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Speech Pathologists in Long-Term Care
18 March 2013 (online)
Linking and interpreting the various demographic data sets reported by the American Speech-Language-Hearing Association, it seems reasonable to conclude that almost one-quarter of adult-focused speech-language pathologists in the United States work in long-term care/skilled nursing facilities (LTS/SNF). It is also relatively clear that in both the immediate and the more distant futures, this percentage will increase substantially.
Although coursework in neurogenic speech/language/hearing disorders and dysphagia are all appropriate and necessary, I sense that academic programs in communication sciences and disorders frequently do not adequately prepare master's students for the realities of their roles, responsibilities, and satisfactions of working in these settings. I believe that there is a rather larger gap, generally, between education and clinical practice in LTC/SNF settings than for most other aspects of medically centered speech-language pathology.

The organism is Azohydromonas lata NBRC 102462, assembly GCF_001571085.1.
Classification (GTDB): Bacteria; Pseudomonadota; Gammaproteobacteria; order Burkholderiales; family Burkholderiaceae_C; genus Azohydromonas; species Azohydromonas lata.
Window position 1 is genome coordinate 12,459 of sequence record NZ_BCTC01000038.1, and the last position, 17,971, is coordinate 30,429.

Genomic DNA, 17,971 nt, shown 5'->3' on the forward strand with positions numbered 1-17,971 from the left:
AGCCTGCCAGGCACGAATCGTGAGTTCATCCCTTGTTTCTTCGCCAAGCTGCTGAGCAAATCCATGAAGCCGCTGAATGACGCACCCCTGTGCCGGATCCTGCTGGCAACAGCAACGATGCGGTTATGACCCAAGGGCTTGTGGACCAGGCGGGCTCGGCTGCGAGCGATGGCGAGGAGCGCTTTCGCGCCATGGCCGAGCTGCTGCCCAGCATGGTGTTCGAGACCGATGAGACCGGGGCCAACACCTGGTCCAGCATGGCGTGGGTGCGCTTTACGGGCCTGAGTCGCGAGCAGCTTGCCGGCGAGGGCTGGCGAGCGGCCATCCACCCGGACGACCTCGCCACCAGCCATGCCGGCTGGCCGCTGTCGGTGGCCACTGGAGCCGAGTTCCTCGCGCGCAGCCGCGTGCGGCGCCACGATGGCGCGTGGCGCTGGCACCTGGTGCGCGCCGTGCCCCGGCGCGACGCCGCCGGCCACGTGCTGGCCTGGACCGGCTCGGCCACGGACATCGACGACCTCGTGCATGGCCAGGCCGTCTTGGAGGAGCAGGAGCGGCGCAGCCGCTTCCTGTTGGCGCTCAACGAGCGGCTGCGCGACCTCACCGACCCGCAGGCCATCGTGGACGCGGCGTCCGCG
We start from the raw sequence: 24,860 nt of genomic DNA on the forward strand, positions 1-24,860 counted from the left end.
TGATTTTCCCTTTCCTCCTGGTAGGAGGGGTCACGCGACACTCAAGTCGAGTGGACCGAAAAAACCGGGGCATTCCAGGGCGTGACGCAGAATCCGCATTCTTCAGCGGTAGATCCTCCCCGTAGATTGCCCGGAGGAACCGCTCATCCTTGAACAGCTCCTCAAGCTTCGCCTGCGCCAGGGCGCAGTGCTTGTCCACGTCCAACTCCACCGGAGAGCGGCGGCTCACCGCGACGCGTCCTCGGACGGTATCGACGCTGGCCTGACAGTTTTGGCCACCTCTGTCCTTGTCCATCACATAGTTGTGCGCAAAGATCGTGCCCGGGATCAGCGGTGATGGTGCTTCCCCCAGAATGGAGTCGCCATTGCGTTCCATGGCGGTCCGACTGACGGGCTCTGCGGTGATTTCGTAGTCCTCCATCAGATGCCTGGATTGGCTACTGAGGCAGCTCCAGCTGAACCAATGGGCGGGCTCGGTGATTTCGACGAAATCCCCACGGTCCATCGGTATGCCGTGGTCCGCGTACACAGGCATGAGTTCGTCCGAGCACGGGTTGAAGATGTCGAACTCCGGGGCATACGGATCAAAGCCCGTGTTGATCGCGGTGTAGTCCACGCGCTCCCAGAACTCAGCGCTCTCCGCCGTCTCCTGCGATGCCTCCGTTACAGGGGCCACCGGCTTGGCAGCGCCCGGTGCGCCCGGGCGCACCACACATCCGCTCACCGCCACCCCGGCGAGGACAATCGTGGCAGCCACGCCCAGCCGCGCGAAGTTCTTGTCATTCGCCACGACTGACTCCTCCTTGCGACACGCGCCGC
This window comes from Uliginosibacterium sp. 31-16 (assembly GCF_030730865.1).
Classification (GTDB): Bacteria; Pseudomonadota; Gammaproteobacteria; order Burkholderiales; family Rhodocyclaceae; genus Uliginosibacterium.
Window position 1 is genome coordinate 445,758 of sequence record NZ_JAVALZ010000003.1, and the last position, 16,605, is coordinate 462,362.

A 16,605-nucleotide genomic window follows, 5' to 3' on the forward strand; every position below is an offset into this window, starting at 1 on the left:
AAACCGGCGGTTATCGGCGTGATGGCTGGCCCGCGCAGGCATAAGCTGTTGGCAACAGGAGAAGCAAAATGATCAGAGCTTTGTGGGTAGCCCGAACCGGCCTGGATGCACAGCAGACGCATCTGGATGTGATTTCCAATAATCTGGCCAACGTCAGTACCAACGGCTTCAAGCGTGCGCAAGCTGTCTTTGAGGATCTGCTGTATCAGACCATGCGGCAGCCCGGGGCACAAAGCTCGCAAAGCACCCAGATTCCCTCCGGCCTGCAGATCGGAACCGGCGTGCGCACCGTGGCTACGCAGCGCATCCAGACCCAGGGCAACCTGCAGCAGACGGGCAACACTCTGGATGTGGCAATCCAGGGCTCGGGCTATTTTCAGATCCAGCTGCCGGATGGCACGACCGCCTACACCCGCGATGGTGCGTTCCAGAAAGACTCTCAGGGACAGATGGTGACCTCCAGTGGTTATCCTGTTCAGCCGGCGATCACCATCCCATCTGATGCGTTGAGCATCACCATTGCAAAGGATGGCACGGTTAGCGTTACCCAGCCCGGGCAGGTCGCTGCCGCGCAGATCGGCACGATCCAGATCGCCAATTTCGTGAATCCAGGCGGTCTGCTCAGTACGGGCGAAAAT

This issue of Seminars should play an important role in narrowing this gap. With the exception of Nidhi Mahendra (who wisely chose practicing collaborators), these authors and the astute Jennifer Brush who corralled them into contributing to this issue, are in various ways on the long-term care firing line. Before overseeing this issue, I thought I was knowledgeable and informed about the long-term care setting. Not. This was an eye-opening experience for me and I hope it will be for readers as well.